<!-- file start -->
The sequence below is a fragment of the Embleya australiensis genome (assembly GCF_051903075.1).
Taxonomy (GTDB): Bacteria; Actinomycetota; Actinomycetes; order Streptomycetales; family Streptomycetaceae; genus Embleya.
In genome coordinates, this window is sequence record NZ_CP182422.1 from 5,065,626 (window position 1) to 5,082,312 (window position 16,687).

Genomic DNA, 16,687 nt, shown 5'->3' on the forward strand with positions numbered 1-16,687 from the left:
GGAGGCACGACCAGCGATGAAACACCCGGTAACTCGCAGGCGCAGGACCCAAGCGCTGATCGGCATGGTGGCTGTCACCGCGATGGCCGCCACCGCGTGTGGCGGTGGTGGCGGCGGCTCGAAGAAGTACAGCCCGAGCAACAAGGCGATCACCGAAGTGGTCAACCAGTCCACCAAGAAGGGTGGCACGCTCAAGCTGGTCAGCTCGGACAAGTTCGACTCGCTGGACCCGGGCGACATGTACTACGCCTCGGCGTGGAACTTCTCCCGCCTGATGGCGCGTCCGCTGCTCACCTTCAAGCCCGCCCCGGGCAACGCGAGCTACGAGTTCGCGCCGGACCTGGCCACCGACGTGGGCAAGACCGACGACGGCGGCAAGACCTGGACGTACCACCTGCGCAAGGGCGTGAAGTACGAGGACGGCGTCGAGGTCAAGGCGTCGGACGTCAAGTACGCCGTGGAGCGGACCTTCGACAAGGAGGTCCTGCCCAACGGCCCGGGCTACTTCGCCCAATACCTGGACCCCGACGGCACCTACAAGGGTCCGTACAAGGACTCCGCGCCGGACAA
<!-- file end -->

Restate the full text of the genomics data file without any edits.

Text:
The sequence below is a fragment of the Embleya australiensis genome (assembly GCF_051903075.1).
Taxonomy (GTDB): Bacteria; Actinomycetota; Actinomycetes; order Streptomycetales; family Streptomycetaceae; genus Embleya.
In genome coordinates, this window is sequence record NZ_CP182422.1 from 5,065,626 (window position 1) to 5,082,312 (window position 16,687).

Genomic DNA, 16,687 nt, shown 5'->3' on the forward strand with positions numbered 1-16,687 from the left:
GGAGGCACGACCAGCGATGAAACACCCGGTAACTCGCAGGCGCAGGACCCAAGCGCTGATCGGCATGGTGGCTGTCACCGCGATGGCCGCCACCGCGTGTGGCGGTGGTGGCGGCGGCTCGAAGAAGTACAGCCCGAGCAACAAGGCGATCACCGAAGTGGTCAACCAGTCCACCAAGAAGGGTGGCACGCTCAAGCTGGTCAGCTCGGACAAGTTCGACTCGCTGGACCCGGGCGACATGTACTACGCCTCGGCGTGGAACTTCTCCCGCCTGATGGCGCGTCCGCTGCTCACCTTCAAGCCCGCCCCGGGCAACGCGAGCTACGAGTTCGCGCCGGACCTGGCCACCGACGTGGGCAAGACCGACGACGGCGGCAAGACCTGGACGTACCACCTGCGCAAGGGCGTGAAGTACGAGGACGGCGTCGAGGTCAAGGCGTCGGACGTCAAGTACGCCGTGGAGCGGACCTTCGACAAGGAGGTCCTGCCCAACGGCCCGGGCTACTTCGCCCAATACCTGGACCCCGACGGCACCTACAAGGGTCCGTACAAGGACTCCGCGCCGGACAA